Doomed From the Start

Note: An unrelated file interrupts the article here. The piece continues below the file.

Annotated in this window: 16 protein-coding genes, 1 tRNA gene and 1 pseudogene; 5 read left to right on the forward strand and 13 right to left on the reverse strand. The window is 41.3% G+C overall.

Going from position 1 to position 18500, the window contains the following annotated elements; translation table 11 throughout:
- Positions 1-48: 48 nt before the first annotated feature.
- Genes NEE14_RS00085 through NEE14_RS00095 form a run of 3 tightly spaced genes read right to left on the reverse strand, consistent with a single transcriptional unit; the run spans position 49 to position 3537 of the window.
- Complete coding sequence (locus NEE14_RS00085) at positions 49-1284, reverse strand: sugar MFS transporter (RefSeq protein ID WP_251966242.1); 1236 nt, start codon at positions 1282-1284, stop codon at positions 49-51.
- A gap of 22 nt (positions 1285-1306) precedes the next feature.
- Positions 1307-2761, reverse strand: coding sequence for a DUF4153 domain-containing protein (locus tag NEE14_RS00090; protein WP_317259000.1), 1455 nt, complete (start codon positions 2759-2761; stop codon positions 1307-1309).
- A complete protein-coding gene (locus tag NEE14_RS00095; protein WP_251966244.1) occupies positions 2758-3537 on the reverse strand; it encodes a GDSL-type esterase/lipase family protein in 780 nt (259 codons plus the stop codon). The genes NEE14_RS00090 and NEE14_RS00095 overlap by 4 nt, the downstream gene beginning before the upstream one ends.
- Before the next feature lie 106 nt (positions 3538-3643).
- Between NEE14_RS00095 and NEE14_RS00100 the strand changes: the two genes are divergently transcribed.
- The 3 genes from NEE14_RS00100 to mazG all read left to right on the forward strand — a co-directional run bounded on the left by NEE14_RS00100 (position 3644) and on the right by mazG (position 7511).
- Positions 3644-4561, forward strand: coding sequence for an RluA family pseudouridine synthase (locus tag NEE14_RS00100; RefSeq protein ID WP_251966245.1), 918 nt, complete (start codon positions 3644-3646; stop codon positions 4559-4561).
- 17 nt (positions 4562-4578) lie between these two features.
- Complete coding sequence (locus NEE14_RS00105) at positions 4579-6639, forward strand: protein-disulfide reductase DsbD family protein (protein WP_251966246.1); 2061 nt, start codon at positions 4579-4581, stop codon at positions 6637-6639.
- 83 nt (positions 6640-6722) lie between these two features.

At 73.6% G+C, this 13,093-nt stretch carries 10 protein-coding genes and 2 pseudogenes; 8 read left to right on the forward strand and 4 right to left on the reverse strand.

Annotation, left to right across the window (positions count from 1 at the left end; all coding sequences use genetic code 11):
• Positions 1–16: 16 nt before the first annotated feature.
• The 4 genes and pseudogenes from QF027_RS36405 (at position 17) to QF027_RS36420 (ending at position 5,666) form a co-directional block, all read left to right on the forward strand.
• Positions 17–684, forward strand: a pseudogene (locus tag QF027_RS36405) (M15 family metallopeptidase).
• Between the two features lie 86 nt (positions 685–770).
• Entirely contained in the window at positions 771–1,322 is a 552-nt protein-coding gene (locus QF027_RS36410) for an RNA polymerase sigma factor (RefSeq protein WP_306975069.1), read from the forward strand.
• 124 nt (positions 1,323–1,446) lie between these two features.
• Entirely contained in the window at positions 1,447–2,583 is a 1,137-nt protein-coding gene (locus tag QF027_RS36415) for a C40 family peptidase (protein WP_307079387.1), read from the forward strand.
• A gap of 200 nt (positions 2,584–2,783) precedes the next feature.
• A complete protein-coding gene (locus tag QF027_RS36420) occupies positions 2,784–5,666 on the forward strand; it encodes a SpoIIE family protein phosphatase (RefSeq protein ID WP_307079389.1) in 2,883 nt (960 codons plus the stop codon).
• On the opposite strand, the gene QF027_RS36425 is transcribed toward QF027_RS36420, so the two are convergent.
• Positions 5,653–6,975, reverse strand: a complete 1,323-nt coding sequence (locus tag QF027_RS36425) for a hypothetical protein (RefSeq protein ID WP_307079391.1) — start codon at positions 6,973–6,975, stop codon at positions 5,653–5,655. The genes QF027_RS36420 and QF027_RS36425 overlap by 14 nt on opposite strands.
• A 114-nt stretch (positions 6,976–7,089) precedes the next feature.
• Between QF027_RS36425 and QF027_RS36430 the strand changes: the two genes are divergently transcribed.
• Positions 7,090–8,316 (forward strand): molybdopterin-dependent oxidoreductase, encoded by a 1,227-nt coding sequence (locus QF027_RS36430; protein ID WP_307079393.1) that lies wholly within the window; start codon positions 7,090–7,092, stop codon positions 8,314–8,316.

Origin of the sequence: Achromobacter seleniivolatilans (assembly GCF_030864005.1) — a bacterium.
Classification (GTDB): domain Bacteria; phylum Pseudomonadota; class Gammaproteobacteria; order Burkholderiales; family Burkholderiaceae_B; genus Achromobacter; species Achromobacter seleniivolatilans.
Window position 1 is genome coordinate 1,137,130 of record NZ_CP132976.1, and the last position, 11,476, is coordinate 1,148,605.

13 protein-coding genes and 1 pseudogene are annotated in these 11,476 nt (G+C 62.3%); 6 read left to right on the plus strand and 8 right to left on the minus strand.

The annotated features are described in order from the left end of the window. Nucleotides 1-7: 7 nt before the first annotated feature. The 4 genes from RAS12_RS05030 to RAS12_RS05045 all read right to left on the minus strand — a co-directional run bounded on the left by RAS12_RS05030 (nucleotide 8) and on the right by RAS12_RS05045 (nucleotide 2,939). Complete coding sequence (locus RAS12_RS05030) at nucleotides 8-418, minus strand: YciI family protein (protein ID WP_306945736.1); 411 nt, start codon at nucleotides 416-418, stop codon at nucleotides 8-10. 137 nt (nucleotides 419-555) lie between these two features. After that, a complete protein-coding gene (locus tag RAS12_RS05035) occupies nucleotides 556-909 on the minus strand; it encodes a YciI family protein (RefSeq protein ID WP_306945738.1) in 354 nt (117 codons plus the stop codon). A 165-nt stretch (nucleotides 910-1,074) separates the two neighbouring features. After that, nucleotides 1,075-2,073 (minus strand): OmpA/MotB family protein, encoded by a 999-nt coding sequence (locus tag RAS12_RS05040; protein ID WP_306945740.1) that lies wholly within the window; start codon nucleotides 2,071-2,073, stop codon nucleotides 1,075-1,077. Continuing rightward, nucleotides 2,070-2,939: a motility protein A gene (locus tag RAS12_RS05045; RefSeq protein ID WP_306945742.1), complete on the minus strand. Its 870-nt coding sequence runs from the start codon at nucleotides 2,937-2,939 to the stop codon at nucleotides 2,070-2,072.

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<ul><li><p>7/27/2019 Doomed From the Start</p><p> 1/4</p><p>Doomed From the Start</p><p>Why Obamacare's Disastrous Rollout is No Surprise</p><p>Kimberly J. MorganKIMBERLY J. MORGAN is Associate Professor of Political Science and</p><p>International Affairs at George Washington University.</p><p>It would be an understatement to say that this months rollout of the</p><p>Affordable Care Act, U.S. President Barack Obamas initiative to ensure that</p><p>all Americans have access to health insurance, has not gone according to</p><p>plan. On October 1, the online insurance marketplaces that are the lynchpin</p><p>of Obamacare (as the law has colloquially become known) were opened for</p><p>business -- but it quickly became clear that they are not functioning properly.Computer malfunctions have prevented enrollment, consumers are frustrated,</p><p>and politicians and pundits are attacking Obama for the resultant train</p><p>wreck[1]. The problems are all the more embarrassing given that publicly</p><p>funded health-insurance programs are commonplace in most other countries.</p><p>But the fact that the White House is having trouble implementing Obamacare</p><p>also should not come as a particular surprise. It is not that the Obamaadministration is especially incompetent. Rather, the program it is charged</p><p>with executing is a complex public-private hybrid that has no real precedentelsewhere in the world. The blend is purely American: Policymakers in the</p><p>United States have a history of jerry-rigging complicated programs of this</p><p>sort precisely because they have little faith in government. The result is a</p><p>self-fulfilling prophecy that fuels only deeper public cynicism about the</p><p>welfare state.</p><p>Among the advanced industrialized countries there is no real parallel to</p><p>Obamacare. In part, that is because most countries established universal</p><p>health insurance long ago, some fairly gradually. By contrast, the UnitedStates is abruptly expanding coverage to millions -- probably around seven</p><p>million people will be purchasing insurance coverage through the new</p><p>exchanges by 2014. Even the closest precedents fall far short of this. In the</p><p>mid-1990s, Switzerland boosted health-insurance coverage to try to reach thefour percent of the population that was not yet covered. But that was in a</p></li><li><p>7/27/2019 Doomed From the Start</p><p> 2/4</p><p>country whose entire population was seven million. In 2006, the Netherlands</p><p>adopted a health-care system in which individuals could choose theircoverage from competing health plans. Yet, unlike in the United States,</p><p>virtually all individuals and their families were already covered, and the vast</p><p>majority opted to keep the plan they had.</p><p>The real source of Obamacares current problems lies in the laws</p><p>complexity. A straightforward way to assure coverage would have been to</p><p>extend an existing, well-worn program to more people. This is how most</p><p>other countries guarantee health insurance. In the British National HealthService, there is little that beneficiaries need to do in order to receive health</p><p>insurance, as all residentsare automatically entitled. Other countries rely on</p><p>private intermediaries that provide insurance -- nonprofit insurance funds in</p><p>Germany or Switzerland, for example, or a mix of proprietary and nonprofitinsurers in the Netherlands. Even in those instances, benefits packages and</p><p>entitlements are highly standardized, making these health-care systems</p><p>relatively uncomplicated from the standpoint of beneficiaries.</p><p>In the United States, political antipathy to government programs precludes</p><p>this kind of straightforward administrative solution. Faced with such hostility,</p><p>policymakers regularly rig up complex public-private, and often federal-state,</p><p>arrangements that are opaque to the public, difficult to administer, and</p><p>inefficient in their operation -- what Andrea Louise Campbell, a professor ofpolitical science at the Massachusetts Institute of Technology, and I describe</p><p>as aRube Goldberg welfare state[2] -- because of the complicated way inwhich it achieves even basic tasks -- and what the political scientist Steven</p><p>Teles aptly labels a kludgeocracy[3].</p><p>The Affordable Care Acts health-insurance exchanges exemplify the</p><p>labyrinthine quality of U.S. social policy. The first hurdle for consumers is</p><p>figuring out if they are eligible for the new benefits: Although anyone lacking</p><p>insurance can shop for it on the new health-insurance marketplaces, onlythose with incomes in a certain range are eligible for subsidies. The subsidies</p><p>vary by income. Those already enrolled in a government health program such</p><p>as Medicare do not need to buy coverage on the exchanges, a source of</p><p>confusion forsome seniors[4] who assumed they needed to shop for a new</p><p>plan, perhaps because they (understandably) mixed up the exchanges with the</p>;jsessionid=67F39CDE5BCF18090CF6CB0ACBFE2AD8?cc=us&amp;lang=en&amp;;jsessionid=67F39CDE5BCF18090CF6CB0ACBFE2AD8?cc=us&amp;lang=en&amp;;jsessionid=67F39CDE5BCF18090CF6CB0ACBFE2AD8?cc=us&amp;lang=en&amp;</li><li><p>7/27/2019 Doomed From the Start</p><p> 3/4</p><p>open enrollment period for the marketized versions of Medicare -- the</p><p>Medicare Advantage and the Part D drug plan.</p><p>The new health-insurance exchanges are also meant to help people find out if</p><p>their incomes are low enough to qualify for Medicaid, in which case they willget their insurance in a different fashion -- through the Medicaid program run</p><p>by the state where they reside. Yet because the Supreme Court overturned the</p><p>Affordable Care Acts mandate that states expand Medicaid, about half of the</p><p>state governments are refusing to do so. That means that eligibility standards</p><p>vary widely across the country. Thus, two people with the same poverty-lineincome in Arkansas and neighboring Mississippi will not be eligible for the</p><p>same health program: In Arkansas, the person will go on Medicaid, whereas</p><p>in Mississippi the person may choose to buy a plan on the health-insurance</p><p>exchange but would receive no subsidy for it.</p><p>The information systems underpinning the insurance marketplaces have to</p><p>mesh multiple government and private databases in order to determineeligibility, entitlement to benefits, and available plans. It is not surprising,</p><p>then, that the system has broken down in numerous instances. It also requires</p><p>considerable coordination between the federal government and the 50 states,</p><p>which are allowed to set up their own health-care exchanges. So far, only 17</p><p>states, including the District of Columbia, chose to manage their own</p><p>exchanges, while seven others entered into varying forms of federal-statepartnerships. Another 27 states left it up to the federal government to set up</p><p>the exchange, and it is the federal marketplace, which has received a veryhigh volume of visitors, that has had the most operational difficulties.</p><p>The burdens of implementing Obamacare were dumped on a federal agency -</p><p>- the Centers for Medicare and Medicaid Services -- that already oversees</p><p>enormous national programs on a limited budget. Although the agency</p><p>received some funding increases, it operates with less than one-tenth the</p><p>number of federal employees of the Social Security Administration. Thosewho are fearful that the agency would gain too much influence over U.S.</p><p>health care systematicallystarved it of resources[5]. Thus, much of its work</p><p>is outsourced to private contractors, whose performance is highly variable, as</p><p>the current problems in the health-insurance exchangesreveal[6].</p></li><li><p>7/27/2019 Doomed From the Start</p><p> 4/4</p><p>The larger irony here is that administering a complex public-private health-</p><p>care system often requires more government, not less. Yet the very sameimpulse that created this system also impairs the government agencies that</p><p>could effectively oversee it. The programs, as a result, are messy and</p><p>confusing. It should be no surprise that trust in government is so low.Obamacares early difficulties may provide an easy target for politicians, but</p><p>those politicians have only to look into the mirror to see who bears</p><p>responsibility.</p></li></ul>